Top-line results from the MONET1 pivotal Phase III trial evaluating motesanib (Amgen, Millennium: The Takeda Oncology Company and Takeda Pharmaceutical Company Limited), an investigational, orally-administered small molecule antagonist of VEGF (Vascular Endothelial Growth Factor) receptors 1, 2, and 3, platelet-derived growth factor receptors and stem cell factor receptor, administered in combination with paclitaxel and carboplatin in 1,090 patients with advanced non-squamous non-small cell lung cancer (NSCLC) show that the trial did not meet its primary objective of demonstrating an improvement in overall survival (OS) (hazard ratio 0.90, 95% CI 0.78 ? 1.04, p=0.14).
MONET1 (MOtesanib NSCLC Efficacy and Tolerability Study) is a Phase III, multicenter, randomized, placebo-controlled, double-blind trial that enrolled more than 1,000 men and women with NSCLC. Patients were randomized to receive either paclitaxel (200 mg/m2 IV Q3W), carboplatin (target AUC of 6 mg/mL x min IV Q3W), and motesanib (125 mg PO QD) or paclitaxel, carboplatin, and placebo. The primary endpoint of the study was OS, and secondary endpoints included progression-free survival (PFS), objective response rate (ORR), association of placental growth factor with OS, duration of response, and safety and tolerability.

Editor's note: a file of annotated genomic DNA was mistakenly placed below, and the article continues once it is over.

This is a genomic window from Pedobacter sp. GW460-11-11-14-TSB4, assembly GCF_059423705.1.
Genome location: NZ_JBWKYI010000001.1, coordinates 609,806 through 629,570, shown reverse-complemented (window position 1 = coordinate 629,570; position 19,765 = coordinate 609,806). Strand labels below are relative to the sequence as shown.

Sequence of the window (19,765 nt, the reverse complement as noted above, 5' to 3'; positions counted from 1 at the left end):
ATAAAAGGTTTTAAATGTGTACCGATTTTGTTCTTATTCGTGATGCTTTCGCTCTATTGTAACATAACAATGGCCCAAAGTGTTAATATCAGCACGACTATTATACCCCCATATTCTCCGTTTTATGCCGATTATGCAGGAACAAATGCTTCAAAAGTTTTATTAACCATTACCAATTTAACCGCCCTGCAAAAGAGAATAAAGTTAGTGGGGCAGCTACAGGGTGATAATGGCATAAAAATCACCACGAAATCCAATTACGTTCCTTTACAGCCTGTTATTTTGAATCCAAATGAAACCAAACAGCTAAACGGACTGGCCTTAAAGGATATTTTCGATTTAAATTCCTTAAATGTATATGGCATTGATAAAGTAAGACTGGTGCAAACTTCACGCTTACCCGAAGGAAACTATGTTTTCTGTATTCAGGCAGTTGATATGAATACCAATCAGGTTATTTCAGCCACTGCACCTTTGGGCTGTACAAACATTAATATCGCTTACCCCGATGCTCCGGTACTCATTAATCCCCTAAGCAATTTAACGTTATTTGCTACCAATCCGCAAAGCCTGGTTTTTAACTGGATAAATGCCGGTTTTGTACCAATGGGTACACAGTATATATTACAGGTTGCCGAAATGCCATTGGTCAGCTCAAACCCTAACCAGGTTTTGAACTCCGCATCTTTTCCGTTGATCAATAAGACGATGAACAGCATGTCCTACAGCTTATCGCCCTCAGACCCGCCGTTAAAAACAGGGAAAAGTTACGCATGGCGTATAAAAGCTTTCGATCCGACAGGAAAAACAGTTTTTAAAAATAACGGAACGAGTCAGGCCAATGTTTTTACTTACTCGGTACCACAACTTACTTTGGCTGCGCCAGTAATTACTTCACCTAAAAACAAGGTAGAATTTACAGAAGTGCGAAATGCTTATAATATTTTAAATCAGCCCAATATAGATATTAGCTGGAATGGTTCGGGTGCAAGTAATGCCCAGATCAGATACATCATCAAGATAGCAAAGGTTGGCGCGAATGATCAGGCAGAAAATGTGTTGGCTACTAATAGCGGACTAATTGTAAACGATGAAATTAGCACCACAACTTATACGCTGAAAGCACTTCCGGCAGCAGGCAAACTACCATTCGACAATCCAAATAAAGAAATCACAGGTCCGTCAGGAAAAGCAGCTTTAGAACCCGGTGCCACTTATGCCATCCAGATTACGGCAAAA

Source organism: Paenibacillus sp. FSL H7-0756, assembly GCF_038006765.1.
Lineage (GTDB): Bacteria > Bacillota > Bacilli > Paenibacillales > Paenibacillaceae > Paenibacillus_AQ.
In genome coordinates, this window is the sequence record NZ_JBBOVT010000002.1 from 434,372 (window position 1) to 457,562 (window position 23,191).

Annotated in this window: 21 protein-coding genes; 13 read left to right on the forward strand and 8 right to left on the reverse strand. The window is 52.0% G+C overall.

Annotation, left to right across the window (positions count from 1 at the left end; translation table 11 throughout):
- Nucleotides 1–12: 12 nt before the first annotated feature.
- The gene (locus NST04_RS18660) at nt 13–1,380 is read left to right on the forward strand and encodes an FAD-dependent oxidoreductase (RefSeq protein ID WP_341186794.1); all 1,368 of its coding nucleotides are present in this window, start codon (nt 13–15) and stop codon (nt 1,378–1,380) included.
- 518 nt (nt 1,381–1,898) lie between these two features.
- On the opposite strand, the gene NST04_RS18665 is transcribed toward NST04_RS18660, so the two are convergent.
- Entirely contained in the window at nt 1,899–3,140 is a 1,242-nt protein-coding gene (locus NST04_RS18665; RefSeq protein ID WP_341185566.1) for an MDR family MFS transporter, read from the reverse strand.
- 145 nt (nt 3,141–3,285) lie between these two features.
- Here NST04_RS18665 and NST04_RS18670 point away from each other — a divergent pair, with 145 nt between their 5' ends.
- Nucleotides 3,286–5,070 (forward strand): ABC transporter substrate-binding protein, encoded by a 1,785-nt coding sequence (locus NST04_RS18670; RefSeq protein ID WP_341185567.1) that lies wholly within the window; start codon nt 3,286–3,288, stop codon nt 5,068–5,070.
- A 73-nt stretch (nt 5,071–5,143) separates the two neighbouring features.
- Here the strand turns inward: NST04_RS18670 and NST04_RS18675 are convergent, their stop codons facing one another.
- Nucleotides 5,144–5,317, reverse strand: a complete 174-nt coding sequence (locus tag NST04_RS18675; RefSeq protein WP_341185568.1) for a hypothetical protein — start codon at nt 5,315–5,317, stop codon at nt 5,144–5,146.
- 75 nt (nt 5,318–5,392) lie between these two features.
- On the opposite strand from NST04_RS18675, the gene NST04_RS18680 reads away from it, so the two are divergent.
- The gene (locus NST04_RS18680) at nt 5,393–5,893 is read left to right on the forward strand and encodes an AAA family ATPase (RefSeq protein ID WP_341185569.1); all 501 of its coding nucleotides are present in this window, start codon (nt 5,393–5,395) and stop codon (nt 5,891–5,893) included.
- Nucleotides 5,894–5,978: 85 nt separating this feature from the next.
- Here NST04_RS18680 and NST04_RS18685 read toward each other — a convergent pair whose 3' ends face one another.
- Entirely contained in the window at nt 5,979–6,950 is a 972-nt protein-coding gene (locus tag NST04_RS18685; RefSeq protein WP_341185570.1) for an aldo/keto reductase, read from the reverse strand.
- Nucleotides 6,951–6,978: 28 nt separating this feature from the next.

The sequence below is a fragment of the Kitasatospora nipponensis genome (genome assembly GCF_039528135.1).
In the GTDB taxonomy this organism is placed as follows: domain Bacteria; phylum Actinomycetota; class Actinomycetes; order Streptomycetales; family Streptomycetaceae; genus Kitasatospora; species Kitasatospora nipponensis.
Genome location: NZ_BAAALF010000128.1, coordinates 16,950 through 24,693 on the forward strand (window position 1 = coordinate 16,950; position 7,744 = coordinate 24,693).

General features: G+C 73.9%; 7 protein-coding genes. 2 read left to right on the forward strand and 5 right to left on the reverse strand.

Commenting on the trial results, Roger M. Perlmutter, M.D., Ph.D., executive vice president of Research and Development at Amgen said: “We are disappointed with the results from this trial, but look forward to further analysis of the data which may ultimately help inform future research in this area.”
“We thank the patients, caregivers, and investigators for their participation and engagement in the clinical evaluation of motesanib worldwide,” said Nancy Simonian, M.D., chief medical officer, Millennium. “These disappointing results support the need for new treatments to address the unmet need in advanced non-squamous NSCLC.”
Overall, the adverse event profile for motesanib was consistent with that seen in previous motesanib studies in NSCLC. Notable adverse events reported included hypertension, GI events (abdominal pain, diarrhea, nausea, and vomiting), gallbladder events (cholecystitis, gallbladder enlargement), fatigue, and hematological events (neutropenia, thrombocytopenia). Serious adverse events were more frequently reported in the motesanib arm.
In 2008 enrolment of patient in the Phase III MONET1 trial was temporarily suspended following a safety data review of 600 patients by the study’s independent Data Monitoring Committee (DMC). At that time discontinuation was based on an observation of higher early mortality rates in the motesanib group compared to the placebo group. esults will be submitted for presentation at an upcoming medical congress. In addition, a higher incidence of hemoptysis was also observed
The observations were consistent with data seen with some other anti-VEGF therapies and appeared to constitute a class effect of these types of agents.
Detailed results will be submitted for presentation at an upcoming medical congress.
For more information:
NCT00460317 – MONET1-MOtesanib NSCLC Efficacy and Tolerability Study.